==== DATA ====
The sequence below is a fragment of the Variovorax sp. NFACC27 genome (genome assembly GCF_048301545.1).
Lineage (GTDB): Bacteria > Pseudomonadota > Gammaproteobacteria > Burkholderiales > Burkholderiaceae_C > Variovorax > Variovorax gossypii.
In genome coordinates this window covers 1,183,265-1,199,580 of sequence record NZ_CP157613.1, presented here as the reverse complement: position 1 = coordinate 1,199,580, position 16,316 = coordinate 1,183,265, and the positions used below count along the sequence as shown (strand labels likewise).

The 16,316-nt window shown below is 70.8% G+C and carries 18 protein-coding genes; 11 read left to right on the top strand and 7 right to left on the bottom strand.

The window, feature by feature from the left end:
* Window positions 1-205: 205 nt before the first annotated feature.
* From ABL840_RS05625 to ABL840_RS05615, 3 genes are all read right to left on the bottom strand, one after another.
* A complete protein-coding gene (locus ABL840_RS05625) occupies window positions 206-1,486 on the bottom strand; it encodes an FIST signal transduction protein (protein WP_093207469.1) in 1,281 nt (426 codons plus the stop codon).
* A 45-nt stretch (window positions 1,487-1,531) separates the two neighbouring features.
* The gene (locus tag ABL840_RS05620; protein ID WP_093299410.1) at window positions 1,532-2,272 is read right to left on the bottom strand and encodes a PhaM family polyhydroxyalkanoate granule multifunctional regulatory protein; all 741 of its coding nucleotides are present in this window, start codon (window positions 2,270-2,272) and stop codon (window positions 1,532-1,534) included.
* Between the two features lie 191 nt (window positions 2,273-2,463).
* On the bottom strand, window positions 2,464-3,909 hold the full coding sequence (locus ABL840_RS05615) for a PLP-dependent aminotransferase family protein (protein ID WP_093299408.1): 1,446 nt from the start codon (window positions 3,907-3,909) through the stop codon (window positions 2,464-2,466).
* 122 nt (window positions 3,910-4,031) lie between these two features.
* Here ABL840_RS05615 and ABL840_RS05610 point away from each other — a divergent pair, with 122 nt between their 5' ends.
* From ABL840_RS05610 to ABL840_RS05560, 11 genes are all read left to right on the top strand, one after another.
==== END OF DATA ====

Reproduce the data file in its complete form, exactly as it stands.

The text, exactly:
The sequence below is a fragment of the Variovorax sp. NFACC27 genome (genome assembly GCF_048301545.1).
Lineage (GTDB): Bacteria > Pseudomonadota > Gammaproteobacteria > Burkholderiales > Burkholderiaceae_C > Variovorax > Variovorax gossypii.
In genome coordinates this window covers 1,183,265-1,199,580 of sequence record NZ_CP157613.1, presented here as the reverse complement: position 1 = coordinate 1,199,580, position 16,316 = coordinate 1,183,265, and the positions used below count along the sequence as shown (strand labels likewise).

The 16,316-nt window shown below is 70.8% G+C and carries 18 protein-coding genes; 11 read left to right on the top strand and 7 right to left on the bottom strand.

The window, feature by feature from the left end:
* Window positions 1-205: 205 nt before the first annotated feature.
* From ABL840_RS05625 to ABL840_RS05615, 3 genes are all read right to left on the bottom strand, one after another.
* A complete protein-coding gene (locus ABL840_RS05625) occupies window positions 206-1,486 on the bottom strand; it encodes an FIST signal transduction protein (protein WP_093207469.1) in 1,281 nt (426 codons plus the stop codon).
* A 45-nt stretch (window positions 1,487-1,531) separates the two neighbouring features.
* The gene (locus tag ABL840_RS05620; protein ID WP_093299410.1) at window positions 1,532-2,272 is read right to left on the bottom strand and encodes a PhaM family polyhydroxyalkanoate granule multifunctional regulatory protein; all 741 of its coding nucleotides are present in this window, start codon (window positions 2,270-2,272) and stop codon (window positions 1,532-1,534) included.
* Between the two features lie 191 nt (window positions 2,273-2,463).
* On the bottom strand, window positions 2,464-3,909 hold the full coding sequence (locus ABL840_RS05615) for a PLP-dependent aminotransferase family protein (protein ID WP_093299408.1): 1,446 nt from the start codon (window positions 3,907-3,909) through the stop codon (window positions 2,464-2,466).
* 122 nt (window positions 3,910-4,031) lie between these two features.
* Here ABL840_RS05615 and ABL840_RS05610 point away from each other — a divergent pair, with 122 nt between their 5' ends.
* From ABL840_RS05610 to ABL840_RS05560, 11 genes are all read left to right on the top strand, one after another.